The resulting Anacapa-generated taxonomic tables were transferred into R for further processing  (https://datadryad.org/stash/share/aMH1xTddyGgAhaWYoV3kmmmWgqCzv6Lt9YtU9s4F6NA). We then decontaminated the taxonomic tables using methods developed by Kelly et al. and McKnight et al. as implemented in Gold, which removes sequences from index hopping and negative controls and conducts a site occupancy model to identify true rare sequences. We also manually removed sequences for species with taxonomic assignments for non-marine taxa (e.g. terrestrial mammals) in R. We then merged ASVs by summing reads by assigned taxonomy (e.g. summed all sequences reads from the 7 ASVs that assigned to Garibaldi, Hypsypops rubicundus).

Following decontamination, we converted the taxonomic tables into phyloseq objects (version 1.30.0) in R. We analyzed the eDNA signatures across depth and across nearshore vs. surf zone habitats. We analyzed differences in eDNA across depth using only the nearshore signatures, excluding the samples collected in the adjacent surf zone. To examine species richness across depths, we conducted ANOVA and post-hoc Tukey tests using eDNA read counts. We then transformed eDNA read counts to eDNA index scores, which better correlates to abundance, following the methods of Kelly et al.. The eDNA index calculation standardizes eDNA abundance across samples and across taxa. To calculate the eDNA index values, we first calculated the relative abundance of each taxa in each sample. We then divided the relative abundance of each taxa by it’s maximum observed abundance across all samples to standardize the read counts per species per sample. This results in an index that ranges from 0 to 1 for each species where a value of 1 corresponds to the sample with the greatest relative abundance observed for that species. Although these eDNA index values allow for direct comparisons of relative abundance within individual species, allowing for direct comparisons in relative abundance by depth, location and/or time, it cannot be used for comparisons among different species. See Kelly et al. for more detail.

To analyze the importance of sampling depth on eDNA vertebrate community composition, we conducted a PERMANOVA test using the vegan (version 2.5-6) package in R. The PERMANOVA was run using Bray-Curtis dissimilarity and the model eDNA_Index ~ Depth + Day + Replicate. We also ran a multivariate homogeneity of group dispersions test using the betadisper function and Bray-Curtis dissimilarity using vegan. We then ran a Mantel Test and non-metric multi-dimensional scaling (NMDS) using vegan on Bray-Curtis dissimilarities to assess community composition differences across the depth gradient. We further analyzed vertical depth community composition by generating a gradient forest model using the gradientForest package (version 0.1-17) using 500 runs. The environmental variables in the vertical depth gradient forest model included sampling depth, sampling day, and replicate. We then extracted the taxa with the highest model performances and plotted their eDNA index values across depth. Using the broken stick method, we defined highest model performance as  ≥ 0.35 R2 importance, as there was a steep drop-off in R2 importance after 0.35.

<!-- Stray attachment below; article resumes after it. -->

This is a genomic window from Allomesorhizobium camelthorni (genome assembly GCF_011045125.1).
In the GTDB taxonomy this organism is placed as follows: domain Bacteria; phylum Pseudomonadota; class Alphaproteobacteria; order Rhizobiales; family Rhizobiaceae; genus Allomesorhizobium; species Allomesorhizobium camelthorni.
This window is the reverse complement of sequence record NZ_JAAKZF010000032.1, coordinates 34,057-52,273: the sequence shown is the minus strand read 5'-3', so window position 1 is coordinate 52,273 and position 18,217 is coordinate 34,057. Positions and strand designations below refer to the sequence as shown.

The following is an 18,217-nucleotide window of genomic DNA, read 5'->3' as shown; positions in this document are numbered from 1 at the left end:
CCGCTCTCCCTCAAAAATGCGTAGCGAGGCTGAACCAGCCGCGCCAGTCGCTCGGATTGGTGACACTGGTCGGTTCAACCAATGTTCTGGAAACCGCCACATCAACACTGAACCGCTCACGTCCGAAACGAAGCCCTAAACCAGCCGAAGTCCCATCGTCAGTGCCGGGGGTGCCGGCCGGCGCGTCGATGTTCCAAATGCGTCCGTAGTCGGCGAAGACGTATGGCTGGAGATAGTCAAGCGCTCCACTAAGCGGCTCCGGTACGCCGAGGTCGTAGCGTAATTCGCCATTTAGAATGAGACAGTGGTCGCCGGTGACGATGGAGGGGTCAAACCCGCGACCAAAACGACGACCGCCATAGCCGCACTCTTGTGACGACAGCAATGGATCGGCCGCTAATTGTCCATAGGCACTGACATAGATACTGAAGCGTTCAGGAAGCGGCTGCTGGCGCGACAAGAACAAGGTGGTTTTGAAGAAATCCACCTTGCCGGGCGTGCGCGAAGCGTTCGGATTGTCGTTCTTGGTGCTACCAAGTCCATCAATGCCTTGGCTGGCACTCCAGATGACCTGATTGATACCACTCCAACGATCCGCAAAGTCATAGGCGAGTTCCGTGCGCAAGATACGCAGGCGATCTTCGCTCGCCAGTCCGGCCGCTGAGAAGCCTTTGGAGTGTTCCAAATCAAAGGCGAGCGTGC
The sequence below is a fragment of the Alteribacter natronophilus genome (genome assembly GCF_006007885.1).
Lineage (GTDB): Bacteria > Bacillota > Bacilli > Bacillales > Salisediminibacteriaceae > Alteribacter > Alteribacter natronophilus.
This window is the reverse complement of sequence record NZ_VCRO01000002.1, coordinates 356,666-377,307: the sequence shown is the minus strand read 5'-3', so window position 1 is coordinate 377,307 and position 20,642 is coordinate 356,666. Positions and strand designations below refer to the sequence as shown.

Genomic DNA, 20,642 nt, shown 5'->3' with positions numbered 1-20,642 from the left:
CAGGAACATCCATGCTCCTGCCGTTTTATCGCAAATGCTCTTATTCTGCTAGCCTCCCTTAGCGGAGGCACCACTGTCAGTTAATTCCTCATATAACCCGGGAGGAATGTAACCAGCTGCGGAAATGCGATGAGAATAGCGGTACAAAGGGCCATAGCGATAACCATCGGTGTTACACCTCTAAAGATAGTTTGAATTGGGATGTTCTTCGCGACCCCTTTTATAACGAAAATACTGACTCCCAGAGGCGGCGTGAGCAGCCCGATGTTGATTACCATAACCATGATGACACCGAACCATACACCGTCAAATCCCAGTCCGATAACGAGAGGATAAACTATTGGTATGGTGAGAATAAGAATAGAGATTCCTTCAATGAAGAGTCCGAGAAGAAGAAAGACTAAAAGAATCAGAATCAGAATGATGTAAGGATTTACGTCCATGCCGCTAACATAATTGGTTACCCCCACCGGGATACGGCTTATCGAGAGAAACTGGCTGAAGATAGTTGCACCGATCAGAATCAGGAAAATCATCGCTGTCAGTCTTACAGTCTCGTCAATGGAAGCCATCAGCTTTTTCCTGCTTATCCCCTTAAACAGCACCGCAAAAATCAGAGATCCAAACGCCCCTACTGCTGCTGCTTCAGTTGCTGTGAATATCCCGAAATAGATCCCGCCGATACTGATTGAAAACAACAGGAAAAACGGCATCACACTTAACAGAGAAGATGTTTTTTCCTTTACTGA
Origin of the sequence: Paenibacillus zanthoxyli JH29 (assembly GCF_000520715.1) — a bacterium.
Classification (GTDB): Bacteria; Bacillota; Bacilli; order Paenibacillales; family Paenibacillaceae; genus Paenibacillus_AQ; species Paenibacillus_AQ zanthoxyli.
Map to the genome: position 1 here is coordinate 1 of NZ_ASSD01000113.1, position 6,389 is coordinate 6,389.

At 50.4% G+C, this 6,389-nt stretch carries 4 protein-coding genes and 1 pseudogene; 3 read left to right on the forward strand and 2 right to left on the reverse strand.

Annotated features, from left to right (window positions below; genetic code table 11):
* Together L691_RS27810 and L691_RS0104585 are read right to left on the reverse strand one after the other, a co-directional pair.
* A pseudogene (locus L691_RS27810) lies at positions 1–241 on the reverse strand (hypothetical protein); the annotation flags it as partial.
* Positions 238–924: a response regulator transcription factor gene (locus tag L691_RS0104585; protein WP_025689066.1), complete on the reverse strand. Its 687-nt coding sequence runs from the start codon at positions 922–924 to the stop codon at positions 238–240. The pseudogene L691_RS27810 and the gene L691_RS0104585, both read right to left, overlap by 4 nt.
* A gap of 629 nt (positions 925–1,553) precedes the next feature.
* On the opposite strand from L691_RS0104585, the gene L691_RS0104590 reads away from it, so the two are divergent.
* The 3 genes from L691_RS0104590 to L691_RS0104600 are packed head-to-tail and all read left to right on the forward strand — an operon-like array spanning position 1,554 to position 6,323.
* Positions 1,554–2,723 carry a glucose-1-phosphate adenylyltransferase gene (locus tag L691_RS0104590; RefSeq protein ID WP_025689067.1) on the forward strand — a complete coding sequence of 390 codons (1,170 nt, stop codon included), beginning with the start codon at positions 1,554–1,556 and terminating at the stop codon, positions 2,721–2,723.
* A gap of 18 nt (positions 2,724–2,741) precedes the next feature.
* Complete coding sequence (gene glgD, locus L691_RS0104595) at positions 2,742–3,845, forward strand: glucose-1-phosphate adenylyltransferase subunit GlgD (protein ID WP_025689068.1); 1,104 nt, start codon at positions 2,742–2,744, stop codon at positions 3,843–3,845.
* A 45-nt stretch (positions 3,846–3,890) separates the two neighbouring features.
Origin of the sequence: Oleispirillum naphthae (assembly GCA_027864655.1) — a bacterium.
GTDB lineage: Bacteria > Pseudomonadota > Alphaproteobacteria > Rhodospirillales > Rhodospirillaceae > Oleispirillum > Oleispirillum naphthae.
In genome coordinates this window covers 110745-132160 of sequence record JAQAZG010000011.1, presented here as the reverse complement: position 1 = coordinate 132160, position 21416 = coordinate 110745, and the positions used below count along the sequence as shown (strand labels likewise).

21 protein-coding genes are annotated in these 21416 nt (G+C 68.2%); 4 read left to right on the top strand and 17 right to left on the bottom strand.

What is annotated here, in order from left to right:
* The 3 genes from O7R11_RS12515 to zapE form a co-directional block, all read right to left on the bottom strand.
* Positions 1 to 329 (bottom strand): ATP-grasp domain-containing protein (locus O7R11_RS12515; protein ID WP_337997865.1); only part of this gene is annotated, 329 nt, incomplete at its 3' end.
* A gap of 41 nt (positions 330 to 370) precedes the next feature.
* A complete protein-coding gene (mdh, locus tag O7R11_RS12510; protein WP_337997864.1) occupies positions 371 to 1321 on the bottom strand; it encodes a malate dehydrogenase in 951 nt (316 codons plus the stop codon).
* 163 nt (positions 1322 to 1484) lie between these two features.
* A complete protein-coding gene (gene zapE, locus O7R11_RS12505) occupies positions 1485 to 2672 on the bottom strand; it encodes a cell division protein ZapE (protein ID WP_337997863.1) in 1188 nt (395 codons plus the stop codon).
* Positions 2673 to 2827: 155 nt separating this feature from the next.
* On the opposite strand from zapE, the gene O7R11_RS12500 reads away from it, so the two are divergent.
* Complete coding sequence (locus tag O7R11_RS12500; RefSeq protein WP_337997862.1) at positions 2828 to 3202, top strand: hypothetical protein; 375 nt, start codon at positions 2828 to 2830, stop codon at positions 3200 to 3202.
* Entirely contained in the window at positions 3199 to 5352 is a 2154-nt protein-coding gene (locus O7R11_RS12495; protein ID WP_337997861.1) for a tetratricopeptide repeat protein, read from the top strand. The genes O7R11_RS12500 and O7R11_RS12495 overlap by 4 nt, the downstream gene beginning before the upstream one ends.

To analyze differences between the kelp forest and surf zone, we ran Welch t-tests, PERMANOVA and betadisper tests, only including samples taken at 1 m depths from nearshore and surf zone habitats. We used the Bray-Curtis dissimilarity for both tests and the model eDNA_Index ~ Habitat (nearshore vs. surf zone) + Depth + Day + Replicate for the PERMANOVA. We also ran an additional gradient forest model with the environmental variables sampling depth, nearshore vs. surf zone, sampling day, and replicate for eDNA index scores from all stations. We then extracted the top performing taxa and plotted their eDNA index distributions, defining highest model performance as ≥ 0.40 R2 importance using the broken stick method, as there was a steep drop-off in R2 importance after 0.40. Because of the additional nearshore vs. surf zone variable, the R2 importance values were higher in this model, resulting in a different threshold R2 value than the one in the depth gradient forest model.

To test whether vertical and horizontal variation in eDNA signatures were consistent over time, we compared species richness across sampling days in an ANOVA framework, looking at both total community diversity as well as the eDNA index abundances. The linear models used for the eDNA index ANOVA tests were eDNA_Index ~ Station + Day + Station:Day.